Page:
BLOOMINGTON — The first heat wave of the year has taken its toll on Central Illinoisans, leading medical professionals to sound the heat safety alarm leading up to the Fourth of July.
"A lot of people will be outside on the Fourth of July," said Dr. Andy Vincent, an emergency department physician at OSF HealthCare Saint James-John W. Albrecht Medical Center in Pontiac. "They need to plan ahead."
The extreme heat, which began during the weekend, resulted in several people getting overheated and being treated at Saint James and released, Vincent said. Other hospitals did not report treating anyone with heat-related illness.
Still, medical professionals are concerned because Independence Day means outdoor get-togethers and the heat is expected to continue.
The Saint James emergency department has been busier than usual for this time of year with heat-related illnesses, Vincent said.
"Typically, we've had more hot days leading up to the Fourth of July but we've been enjoying a cool, wet spring. All of a sudden, it's turned into summer. We're ill-prepared," he said.
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Older adults and young children are at greater risk because they can't cool off as quickly as most adults, Vincent said.
"Because you feel fine, that doesn't mean your children or grandma feel good," Vincent said. Risks are heat cramps (painful spasms), heat exhaustion (heavy sweating, dizziness, headache) and heat stroke (high body temperature, rapid pulse, possible unconsciousness or seizure).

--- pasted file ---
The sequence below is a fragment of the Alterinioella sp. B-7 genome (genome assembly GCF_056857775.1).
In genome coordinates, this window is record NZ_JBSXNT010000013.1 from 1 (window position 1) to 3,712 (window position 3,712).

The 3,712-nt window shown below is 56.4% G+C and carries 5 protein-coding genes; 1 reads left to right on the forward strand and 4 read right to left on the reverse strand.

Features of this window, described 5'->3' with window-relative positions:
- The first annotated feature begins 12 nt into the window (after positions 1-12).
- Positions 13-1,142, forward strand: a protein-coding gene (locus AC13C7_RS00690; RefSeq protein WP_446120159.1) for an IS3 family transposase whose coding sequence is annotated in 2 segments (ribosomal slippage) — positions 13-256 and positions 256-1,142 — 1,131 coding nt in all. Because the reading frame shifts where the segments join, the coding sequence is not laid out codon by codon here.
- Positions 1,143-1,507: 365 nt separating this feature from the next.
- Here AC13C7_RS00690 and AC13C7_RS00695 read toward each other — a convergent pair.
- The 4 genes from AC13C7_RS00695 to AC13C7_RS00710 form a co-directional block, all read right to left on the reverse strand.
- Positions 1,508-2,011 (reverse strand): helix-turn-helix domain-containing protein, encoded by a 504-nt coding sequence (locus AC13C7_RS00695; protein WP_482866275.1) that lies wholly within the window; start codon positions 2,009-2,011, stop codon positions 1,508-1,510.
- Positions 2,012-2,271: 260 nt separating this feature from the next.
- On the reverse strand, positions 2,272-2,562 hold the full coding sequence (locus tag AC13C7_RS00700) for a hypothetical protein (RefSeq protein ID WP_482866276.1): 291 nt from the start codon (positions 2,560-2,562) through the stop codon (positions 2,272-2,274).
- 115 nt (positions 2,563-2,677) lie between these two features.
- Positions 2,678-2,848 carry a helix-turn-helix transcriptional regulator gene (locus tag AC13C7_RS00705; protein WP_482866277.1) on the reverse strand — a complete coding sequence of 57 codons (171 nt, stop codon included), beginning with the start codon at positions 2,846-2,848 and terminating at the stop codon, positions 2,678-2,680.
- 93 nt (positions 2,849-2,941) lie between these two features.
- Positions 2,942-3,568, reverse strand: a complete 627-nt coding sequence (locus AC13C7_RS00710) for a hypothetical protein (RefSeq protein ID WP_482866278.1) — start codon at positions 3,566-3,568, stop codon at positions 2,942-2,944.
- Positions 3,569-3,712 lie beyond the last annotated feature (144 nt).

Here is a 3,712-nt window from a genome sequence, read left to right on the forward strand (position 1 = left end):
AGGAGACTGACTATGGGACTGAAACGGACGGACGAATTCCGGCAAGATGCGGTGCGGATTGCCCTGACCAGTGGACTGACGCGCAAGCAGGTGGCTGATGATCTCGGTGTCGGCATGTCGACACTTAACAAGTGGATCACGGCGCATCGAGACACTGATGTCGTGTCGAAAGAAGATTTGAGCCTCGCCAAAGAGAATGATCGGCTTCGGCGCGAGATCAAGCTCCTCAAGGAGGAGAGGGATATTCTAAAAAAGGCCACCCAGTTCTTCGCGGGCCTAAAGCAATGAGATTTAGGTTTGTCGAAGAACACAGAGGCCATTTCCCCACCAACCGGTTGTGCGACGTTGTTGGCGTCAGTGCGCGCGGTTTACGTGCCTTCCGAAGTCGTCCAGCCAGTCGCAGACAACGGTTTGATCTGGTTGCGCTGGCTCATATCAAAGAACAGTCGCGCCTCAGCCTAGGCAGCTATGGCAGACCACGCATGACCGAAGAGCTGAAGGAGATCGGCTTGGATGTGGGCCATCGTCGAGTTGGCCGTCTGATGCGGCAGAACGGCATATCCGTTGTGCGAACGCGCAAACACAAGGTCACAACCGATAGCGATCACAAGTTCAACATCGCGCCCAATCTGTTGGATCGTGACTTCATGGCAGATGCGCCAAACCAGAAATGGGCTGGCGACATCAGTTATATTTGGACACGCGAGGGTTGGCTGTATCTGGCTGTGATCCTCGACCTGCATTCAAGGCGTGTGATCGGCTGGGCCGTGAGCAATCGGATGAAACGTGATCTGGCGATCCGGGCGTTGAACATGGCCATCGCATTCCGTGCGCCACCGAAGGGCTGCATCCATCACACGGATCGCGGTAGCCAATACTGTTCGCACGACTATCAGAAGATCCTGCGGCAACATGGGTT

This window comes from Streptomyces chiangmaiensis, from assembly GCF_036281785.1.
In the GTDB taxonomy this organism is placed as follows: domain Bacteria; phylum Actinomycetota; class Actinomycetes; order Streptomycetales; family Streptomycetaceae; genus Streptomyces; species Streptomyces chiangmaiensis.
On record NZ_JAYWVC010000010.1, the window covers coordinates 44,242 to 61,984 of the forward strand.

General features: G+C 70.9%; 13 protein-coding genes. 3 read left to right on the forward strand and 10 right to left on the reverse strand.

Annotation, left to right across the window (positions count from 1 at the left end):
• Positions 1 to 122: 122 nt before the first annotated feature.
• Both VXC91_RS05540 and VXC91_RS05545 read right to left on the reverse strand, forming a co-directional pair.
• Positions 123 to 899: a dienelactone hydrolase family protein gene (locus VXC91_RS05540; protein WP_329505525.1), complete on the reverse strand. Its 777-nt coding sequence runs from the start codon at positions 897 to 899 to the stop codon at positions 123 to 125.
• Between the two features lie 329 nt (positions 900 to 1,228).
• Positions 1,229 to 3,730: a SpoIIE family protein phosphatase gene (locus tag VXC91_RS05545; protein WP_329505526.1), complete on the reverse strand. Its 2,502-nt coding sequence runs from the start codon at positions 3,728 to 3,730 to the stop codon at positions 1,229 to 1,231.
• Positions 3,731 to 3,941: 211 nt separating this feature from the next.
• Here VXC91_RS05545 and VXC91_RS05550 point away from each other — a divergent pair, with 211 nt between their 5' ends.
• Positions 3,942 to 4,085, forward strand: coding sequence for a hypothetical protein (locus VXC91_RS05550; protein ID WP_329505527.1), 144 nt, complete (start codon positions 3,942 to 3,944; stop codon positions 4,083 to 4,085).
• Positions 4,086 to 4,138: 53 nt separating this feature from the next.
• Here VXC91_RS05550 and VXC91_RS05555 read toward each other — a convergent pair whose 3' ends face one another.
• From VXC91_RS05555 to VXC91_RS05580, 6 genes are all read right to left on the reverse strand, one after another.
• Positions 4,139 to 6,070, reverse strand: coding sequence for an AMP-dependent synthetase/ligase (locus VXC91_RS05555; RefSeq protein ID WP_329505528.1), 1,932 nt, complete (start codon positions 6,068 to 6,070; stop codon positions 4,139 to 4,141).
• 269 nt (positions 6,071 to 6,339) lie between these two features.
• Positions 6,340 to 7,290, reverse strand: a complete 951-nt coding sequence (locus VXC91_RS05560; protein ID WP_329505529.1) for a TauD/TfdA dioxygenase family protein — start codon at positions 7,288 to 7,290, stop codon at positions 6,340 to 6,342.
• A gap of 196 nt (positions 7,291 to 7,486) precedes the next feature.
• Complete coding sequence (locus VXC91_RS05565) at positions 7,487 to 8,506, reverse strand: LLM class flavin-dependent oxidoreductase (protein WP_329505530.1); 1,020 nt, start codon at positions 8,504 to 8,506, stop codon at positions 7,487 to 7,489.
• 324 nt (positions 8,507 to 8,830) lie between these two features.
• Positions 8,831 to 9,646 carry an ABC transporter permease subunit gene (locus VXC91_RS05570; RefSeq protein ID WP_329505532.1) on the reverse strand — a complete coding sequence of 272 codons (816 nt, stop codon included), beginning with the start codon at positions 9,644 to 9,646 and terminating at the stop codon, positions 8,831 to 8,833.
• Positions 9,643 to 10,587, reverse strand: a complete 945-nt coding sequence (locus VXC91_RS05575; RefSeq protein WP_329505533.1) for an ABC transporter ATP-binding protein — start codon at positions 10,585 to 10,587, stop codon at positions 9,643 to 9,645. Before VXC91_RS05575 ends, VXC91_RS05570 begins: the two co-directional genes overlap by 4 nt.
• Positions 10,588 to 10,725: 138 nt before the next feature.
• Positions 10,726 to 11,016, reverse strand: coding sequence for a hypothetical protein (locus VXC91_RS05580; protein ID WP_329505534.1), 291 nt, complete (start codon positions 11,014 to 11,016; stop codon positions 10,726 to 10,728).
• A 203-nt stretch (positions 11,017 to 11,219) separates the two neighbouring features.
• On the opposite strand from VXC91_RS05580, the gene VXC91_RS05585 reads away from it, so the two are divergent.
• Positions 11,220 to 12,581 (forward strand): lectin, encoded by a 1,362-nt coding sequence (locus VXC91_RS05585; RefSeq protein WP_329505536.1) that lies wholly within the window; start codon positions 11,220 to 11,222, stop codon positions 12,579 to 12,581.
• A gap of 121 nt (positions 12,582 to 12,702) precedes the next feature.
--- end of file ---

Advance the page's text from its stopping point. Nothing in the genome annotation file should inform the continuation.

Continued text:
If experiencing heat exhaustion or cramps, get indoors, cool off and re-hydrate, Vincent said. If experiencing heat stroke, call 911.
People can reduce their risk of heat-related illness during the holiday by planning ahead, said Vincent and John Fulk, physician assistant with Advocate Immediate Care Clinic. Stay hydrated, think about where you will be on the Fourth of July and consider where you can go to cool off if you get over-heated.
People who don't have air conditioning should go to air-conditioned public places, such as stores, medical professionals advised.
In addition, the Illinois Department of Human Services has opened its offices as cooling centers from 8:30 a.m. to 5 p.m. weekdays. DHS offices within a 50-mile radius of Bloomington-Normal are at 501 W. Washington St. and 207 S. Prospect Road, both Bloomington; 1550 Fourth St., Lincoln; 2970 Court St. and 200 S. Second St., both Pekin; 211 Fulton St., Peoria; 707 E. Wood St., Decatur; and 1307 N. Mattis Ave. and 705 N. Country Fair Drive, both Champaign.
Home Sweet Home Ministries Billy Shelper Center, 303 E. Oakland Ave., Bloomington, which has rooms available for people who need shelter, opens its lobby from 8 a.m. to 8 p.m. for people who need to cool off, Chief Operating Officer Matt Burgess said. People also are welcome to have a meal and cool off during lunch and dinner.
While The Salvation Army of McLean County's Safe Harbor Shelter, 208 N. Oak St., Bloomington, is at capacity, people are welcome to come in and cool off during the day, said Social Service Director JoAnna Callahan.
Contact Paul Swiech at (309) 820-3275. Follow him on Twitter: @pg_swiech